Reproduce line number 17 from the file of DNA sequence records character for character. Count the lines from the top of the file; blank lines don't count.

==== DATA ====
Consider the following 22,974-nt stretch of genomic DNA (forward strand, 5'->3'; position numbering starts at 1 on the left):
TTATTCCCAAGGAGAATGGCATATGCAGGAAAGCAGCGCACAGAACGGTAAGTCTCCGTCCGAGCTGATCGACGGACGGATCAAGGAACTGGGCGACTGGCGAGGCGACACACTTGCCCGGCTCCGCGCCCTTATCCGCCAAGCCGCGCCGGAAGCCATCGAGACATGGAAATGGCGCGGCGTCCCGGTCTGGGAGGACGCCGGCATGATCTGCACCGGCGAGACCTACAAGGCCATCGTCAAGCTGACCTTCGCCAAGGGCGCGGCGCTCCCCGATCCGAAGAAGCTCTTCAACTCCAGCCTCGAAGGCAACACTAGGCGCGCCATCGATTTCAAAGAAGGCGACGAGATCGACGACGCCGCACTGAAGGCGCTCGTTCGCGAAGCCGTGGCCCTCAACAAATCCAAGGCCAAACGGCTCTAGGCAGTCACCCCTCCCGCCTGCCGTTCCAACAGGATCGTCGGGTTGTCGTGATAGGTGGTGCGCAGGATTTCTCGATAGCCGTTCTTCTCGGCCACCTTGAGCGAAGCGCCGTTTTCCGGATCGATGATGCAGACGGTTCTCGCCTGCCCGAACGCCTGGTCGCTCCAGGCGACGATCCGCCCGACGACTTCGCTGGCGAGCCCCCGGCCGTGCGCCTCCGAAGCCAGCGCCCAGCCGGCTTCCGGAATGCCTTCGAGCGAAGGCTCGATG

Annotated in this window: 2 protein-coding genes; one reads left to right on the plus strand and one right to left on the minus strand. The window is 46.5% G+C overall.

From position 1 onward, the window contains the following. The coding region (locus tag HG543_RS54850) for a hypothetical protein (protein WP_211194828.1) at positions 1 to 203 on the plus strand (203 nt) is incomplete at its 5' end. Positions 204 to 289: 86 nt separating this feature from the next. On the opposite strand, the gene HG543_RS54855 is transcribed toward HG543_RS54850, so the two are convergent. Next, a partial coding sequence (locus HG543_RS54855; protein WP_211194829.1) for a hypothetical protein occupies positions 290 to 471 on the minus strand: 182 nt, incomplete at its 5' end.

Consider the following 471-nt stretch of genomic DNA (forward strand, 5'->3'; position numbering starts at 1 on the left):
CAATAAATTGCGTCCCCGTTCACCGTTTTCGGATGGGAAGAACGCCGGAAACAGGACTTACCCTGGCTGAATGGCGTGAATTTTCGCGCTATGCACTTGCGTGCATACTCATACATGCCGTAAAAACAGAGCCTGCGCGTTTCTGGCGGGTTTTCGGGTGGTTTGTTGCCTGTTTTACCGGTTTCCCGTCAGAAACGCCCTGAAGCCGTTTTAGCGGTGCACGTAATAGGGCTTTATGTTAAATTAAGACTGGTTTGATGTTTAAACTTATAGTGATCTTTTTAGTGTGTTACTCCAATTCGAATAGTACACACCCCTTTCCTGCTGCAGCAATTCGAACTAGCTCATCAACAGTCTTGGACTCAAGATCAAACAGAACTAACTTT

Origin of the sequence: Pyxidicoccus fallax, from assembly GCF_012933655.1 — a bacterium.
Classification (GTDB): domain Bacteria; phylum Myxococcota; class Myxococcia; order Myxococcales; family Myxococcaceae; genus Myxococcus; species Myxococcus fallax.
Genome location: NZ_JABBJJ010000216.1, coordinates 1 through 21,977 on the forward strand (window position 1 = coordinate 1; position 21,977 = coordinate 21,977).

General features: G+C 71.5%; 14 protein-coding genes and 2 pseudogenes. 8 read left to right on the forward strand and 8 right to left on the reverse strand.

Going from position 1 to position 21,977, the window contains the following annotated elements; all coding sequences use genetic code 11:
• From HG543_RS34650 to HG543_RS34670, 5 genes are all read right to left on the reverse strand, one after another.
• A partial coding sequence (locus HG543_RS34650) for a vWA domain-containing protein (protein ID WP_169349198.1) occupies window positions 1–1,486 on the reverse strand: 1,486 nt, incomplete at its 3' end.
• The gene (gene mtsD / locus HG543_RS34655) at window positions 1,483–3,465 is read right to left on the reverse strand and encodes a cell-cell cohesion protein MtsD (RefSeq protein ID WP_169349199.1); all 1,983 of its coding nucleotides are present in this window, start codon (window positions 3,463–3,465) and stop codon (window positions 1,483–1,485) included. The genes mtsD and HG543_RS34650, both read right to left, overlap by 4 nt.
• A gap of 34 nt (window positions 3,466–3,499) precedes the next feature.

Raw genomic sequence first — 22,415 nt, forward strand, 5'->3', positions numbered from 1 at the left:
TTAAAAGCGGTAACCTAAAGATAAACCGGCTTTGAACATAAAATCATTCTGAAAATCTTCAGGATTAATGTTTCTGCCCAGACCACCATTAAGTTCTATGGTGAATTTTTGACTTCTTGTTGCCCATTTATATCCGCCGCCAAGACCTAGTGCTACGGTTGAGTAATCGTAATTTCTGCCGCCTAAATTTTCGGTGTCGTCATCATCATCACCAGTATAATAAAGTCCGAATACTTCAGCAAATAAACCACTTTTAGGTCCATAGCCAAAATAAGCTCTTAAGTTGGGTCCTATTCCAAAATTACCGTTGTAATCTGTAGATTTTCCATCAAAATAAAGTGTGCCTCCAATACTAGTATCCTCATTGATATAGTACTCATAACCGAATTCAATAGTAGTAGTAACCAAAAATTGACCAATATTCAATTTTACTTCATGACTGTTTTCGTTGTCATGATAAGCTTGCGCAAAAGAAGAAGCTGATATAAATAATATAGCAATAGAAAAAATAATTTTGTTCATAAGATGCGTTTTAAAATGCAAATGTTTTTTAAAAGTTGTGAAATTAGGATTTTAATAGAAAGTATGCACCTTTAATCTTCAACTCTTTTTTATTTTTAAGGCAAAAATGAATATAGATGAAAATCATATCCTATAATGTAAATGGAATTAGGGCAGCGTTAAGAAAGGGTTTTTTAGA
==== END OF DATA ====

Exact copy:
TTAAAAGCGGTAACCTAAAGATAAACCGGCTTTGAACATAAAATCATTCTGAAAATCTTCAGGATTAATGTTTCTGCCCAGACCACCATTAAGTTCTATGGTGAATTTTTGACTTCTTGTTGCCCATTTATATCCGCCGCCAAGACCTAGTGCTACGGTTGAGTAATCGTAATTTCTGCCGCCTAAATTTTCGGTGTCGTCATCATCATCACCAGTATAATAAAGTCCGAATACTTCAGCAAATAAACCACTTTTAGGTCCATAGCCAAAATAAGCTCTTAAGTTGGGTCCTATTCCAAAATTACCGTTGTAATCTGTAGATTTTCCATCAAAATAAAGTGTGCCTCCAATACTAGTATCCTCATTGATATAGTACTCATAACCGAATTCAATAGTAGTAGTAACCAAAAATTGACCAATATTCAATTTTACTTCATGACTGTTTTCGTTGTCATGATAAGCTTGCGCAAAAGAAGAAGCTGATATAAATAATATAGCAATAGAAAAAATAATTTTGTTCATAAGATGCGTTTTAAAATGCAAATGTTTTTTAAAAGTTGTGAAATTAGGATTTTAATAGAAAGTATGCACCTTTAATCTTCAACTCTTTTTTATTTTTAAGGCAAAAATGAATATAGATGAAAATCATATCCTATAATGTAAATGGAATTAGGGCAGCGTTAAGAAAGGGTTTTTTAGA